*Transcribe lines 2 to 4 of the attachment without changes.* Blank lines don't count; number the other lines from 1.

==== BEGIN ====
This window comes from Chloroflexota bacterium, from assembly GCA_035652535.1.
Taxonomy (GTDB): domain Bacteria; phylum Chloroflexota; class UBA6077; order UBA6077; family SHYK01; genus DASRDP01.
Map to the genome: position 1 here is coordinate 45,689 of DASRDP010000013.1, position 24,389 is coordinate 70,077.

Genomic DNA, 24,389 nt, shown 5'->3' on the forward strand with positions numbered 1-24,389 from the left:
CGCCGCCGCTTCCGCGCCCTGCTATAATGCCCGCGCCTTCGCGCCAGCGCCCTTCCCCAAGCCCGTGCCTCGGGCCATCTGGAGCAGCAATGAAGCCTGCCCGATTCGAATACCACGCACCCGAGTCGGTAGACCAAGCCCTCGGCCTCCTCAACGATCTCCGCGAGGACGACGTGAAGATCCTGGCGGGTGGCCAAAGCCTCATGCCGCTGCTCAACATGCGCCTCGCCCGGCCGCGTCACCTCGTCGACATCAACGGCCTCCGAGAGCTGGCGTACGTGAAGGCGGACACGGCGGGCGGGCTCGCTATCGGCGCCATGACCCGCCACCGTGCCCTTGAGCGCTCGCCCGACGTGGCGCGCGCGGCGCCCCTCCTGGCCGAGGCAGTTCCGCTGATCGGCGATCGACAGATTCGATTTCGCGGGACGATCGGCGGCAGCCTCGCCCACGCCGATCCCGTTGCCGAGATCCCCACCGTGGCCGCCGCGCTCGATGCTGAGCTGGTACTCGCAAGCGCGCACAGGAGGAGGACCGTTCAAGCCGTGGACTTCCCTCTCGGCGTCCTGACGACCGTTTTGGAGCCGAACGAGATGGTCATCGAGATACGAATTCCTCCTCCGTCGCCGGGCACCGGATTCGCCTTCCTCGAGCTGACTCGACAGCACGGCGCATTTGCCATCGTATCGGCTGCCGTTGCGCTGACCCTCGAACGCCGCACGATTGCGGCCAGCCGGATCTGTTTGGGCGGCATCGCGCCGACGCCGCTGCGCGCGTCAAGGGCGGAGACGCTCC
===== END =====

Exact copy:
Taxonomy (GTDB): domain Bacteria; phylum Chloroflexota; class UBA6077; order UBA6077; family SHYK01; genus DASRDP01.
Map to the genome: position 1 here is coordinate 45,689 of DASRDP010000013.1, position 24,389 is coordinate 70,077.

Genomic DNA, 24,389 nt, shown 5'->3' on the forward strand with positions numbered 1-24,389 from the left: